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Paving the way for Sir Ed's funeral

Published: 6:33PM Wednesday January 16, 2008 Source: ONE News

Organisers for Sir Edmund Hillary's State funeral spent much of Wednesday nutting out the finer details ahead of next week's ceremony.
Hundreds are expected to crowd into Auckland's Holy Trinity Cathedral next Tuesday, with thousands more watching on big screens around New Zealand.

Cathedral operations manager, Paul Vahry was always planning on replacing the carpet this year, he just didn't expect he would have to get it done by Monday.

"We'll have carpet people with lighting engineers and television engineers and sound engineers all wanting the same foot of space, so it's all go," Vahry says.

He has roped in friends and family, like his daughter Julia Vahry.

"I think I was swimming and he said 'Julia you're working for me tomorrow so make sure you've got everything ready for Monday and you know text your friends to see if they come in and help'," says Julia.

In St Mary's church, next door to the Cathedral, 200 new squabs are needed for the pews.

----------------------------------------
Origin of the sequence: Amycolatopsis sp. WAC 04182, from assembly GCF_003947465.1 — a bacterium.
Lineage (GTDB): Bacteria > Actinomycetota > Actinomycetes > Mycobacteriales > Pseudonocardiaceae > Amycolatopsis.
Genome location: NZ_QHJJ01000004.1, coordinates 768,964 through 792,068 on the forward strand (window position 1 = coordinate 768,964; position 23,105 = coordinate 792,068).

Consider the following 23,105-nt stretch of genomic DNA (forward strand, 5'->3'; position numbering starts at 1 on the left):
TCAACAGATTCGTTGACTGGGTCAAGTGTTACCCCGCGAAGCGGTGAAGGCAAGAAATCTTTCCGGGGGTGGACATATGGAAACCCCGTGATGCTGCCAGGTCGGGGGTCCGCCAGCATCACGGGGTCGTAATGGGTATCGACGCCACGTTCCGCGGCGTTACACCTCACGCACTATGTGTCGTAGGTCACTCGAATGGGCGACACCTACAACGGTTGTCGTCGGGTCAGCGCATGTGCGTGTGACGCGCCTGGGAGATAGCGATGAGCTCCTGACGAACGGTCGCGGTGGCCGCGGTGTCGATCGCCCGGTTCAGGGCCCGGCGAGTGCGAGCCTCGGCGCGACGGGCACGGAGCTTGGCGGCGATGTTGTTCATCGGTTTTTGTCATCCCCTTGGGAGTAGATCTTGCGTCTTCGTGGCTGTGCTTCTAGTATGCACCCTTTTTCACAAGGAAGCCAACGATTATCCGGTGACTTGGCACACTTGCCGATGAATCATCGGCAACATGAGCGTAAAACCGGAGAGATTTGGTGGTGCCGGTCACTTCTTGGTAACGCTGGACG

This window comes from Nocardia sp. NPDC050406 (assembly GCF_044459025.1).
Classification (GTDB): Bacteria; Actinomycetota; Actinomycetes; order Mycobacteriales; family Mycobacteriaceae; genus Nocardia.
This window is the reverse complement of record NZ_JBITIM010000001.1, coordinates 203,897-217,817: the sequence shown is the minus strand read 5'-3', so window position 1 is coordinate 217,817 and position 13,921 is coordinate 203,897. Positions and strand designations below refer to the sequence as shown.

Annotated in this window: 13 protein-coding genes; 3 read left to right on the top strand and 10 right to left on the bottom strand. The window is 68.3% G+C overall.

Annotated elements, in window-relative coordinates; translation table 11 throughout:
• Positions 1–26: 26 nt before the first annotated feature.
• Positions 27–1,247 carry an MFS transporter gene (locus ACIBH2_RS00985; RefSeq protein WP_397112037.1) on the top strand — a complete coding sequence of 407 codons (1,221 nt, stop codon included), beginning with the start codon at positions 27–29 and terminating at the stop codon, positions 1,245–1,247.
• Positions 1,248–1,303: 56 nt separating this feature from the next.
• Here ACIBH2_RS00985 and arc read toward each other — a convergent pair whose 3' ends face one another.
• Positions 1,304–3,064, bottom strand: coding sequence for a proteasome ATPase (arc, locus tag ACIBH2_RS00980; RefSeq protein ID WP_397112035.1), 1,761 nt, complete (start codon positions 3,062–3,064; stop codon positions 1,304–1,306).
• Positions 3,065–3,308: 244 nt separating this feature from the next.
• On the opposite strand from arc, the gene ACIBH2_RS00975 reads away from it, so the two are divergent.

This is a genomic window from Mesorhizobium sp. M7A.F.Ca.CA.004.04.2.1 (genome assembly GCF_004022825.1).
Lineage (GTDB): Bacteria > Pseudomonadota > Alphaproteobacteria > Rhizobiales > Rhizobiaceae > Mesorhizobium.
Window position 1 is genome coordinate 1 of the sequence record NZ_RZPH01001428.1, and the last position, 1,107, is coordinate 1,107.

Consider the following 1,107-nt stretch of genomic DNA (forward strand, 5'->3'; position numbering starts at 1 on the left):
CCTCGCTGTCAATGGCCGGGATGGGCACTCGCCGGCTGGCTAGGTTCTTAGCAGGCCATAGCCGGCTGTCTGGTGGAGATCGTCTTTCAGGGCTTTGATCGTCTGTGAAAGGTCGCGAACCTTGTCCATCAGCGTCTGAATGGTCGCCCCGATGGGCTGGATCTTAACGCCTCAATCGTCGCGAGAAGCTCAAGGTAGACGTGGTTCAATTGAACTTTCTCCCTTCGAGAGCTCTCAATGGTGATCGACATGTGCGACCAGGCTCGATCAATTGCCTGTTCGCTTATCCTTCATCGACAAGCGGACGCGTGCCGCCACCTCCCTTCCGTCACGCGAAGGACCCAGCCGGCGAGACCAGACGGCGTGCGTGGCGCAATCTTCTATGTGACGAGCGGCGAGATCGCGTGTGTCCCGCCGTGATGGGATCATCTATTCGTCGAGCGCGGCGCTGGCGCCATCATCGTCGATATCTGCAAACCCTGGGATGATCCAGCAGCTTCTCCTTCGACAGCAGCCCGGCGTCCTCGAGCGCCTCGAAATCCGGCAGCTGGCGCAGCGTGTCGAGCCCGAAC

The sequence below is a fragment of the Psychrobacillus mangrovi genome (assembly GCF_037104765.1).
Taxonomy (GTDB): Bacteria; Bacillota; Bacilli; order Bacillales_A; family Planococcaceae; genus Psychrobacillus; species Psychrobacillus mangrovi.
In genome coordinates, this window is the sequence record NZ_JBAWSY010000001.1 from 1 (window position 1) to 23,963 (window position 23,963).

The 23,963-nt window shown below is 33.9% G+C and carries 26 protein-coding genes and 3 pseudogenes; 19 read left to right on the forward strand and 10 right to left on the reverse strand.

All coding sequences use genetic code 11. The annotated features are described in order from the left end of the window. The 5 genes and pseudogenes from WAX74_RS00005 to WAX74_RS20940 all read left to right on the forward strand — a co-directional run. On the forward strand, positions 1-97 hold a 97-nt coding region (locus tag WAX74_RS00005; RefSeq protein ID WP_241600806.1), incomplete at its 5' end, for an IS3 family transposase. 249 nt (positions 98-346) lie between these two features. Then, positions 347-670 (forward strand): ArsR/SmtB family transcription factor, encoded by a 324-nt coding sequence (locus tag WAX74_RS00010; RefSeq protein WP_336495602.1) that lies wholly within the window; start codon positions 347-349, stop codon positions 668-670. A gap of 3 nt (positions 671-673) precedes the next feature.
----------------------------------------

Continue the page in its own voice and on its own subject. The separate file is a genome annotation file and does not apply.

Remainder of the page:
Furniture Specialist Raymond Reesby is on the job.

"Every pew is hand-made, bespoke, so you have a different measurement for each seat. So putting squabs on each one of them is quite complex," says Reesby.

The entire operation is proving to be quite complex.

The military and Internal Affairs are keeping their plans under wraps, including the exact route for Sir Edmund's casket and where Sir Edmund's local tribe will welcome it.

"On his arrival we hope there will be a certain space between Ngati Whatua and his casket so that our pouwhiri will be done in a proper cultural way, that we'll have time to karanga - our elders to karanga into the chapel itself," says Puna Tumahai, Kaumatua, Ngati Whatua.

But for now, loose tiles need to be fixed, broken lightbulbs replaced.

"I think they'll still be out with a vacuum cleaner a few minutes before the casket is wheeled into St Mary's by the looks of things," says Paul Vahry.

And they say they will finish, because this is for Sir Edmund, and to let him down is not an option.


And while details for the official funeral service are currently being finalised, a group of Christchurch artists has found a less formal way to remember Sir Ed.

The five spray can graffiti artists dipped into their own pockets to buy the $700 worth of paint required to create a mural in Sir Ed's honour.  Together the group spent more than six hours on their unique artwork.
The work is on a sanctioned graffiti wall in Riccarton and the artists say they have had lots of good feedback.

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